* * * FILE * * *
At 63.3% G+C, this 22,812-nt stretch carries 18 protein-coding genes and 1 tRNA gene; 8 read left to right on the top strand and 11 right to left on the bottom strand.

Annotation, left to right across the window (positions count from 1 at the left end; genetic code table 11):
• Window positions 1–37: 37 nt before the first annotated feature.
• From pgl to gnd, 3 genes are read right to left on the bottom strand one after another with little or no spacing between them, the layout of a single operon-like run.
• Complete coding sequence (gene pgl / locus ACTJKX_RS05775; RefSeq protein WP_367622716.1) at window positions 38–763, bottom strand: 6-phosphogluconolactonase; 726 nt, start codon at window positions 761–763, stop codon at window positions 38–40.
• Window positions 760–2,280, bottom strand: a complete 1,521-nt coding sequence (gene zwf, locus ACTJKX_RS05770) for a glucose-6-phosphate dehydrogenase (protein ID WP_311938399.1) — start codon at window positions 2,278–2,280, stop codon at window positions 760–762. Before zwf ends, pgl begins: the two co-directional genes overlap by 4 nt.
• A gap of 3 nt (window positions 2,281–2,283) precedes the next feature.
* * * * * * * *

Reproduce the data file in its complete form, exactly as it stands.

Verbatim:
At 63.3% G+C, this 22,812-nt stretch carries 18 protein-coding genes and 1 tRNA gene; 8 read left to right on the top strand and 11 right to left on the bottom strand.

Annotation, left to right across the window (positions count from 1 at the left end; genetic code table 11):
• Window positions 1–37: 37 nt before the first annotated feature.
• From pgl to gnd, 3 genes are read right to left on the bottom strand one after another with little or no spacing between them, the layout of a single operon-like run.
• Complete coding sequence (gene pgl / locus ACTJKX_RS05775; RefSeq protein WP_367622716.1) at window positions 38–763, bottom strand: 6-phosphogluconolactonase; 726 nt, start codon at window positions 761–763, stop codon at window positions 38–40.
• Window positions 760–2,280, bottom strand: a complete 1,521-nt coding sequence (gene zwf, locus ACTJKX_RS05770) for a glucose-6-phosphate dehydrogenase (protein ID WP_311938399.1) — start codon at window positions 2,278–2,280, stop codon at window positions 760–762. Before zwf ends, pgl begins: the two co-directional genes overlap by 4 nt.
• A gap of 3 nt (window positions 2,281–2,283) precedes the next feature.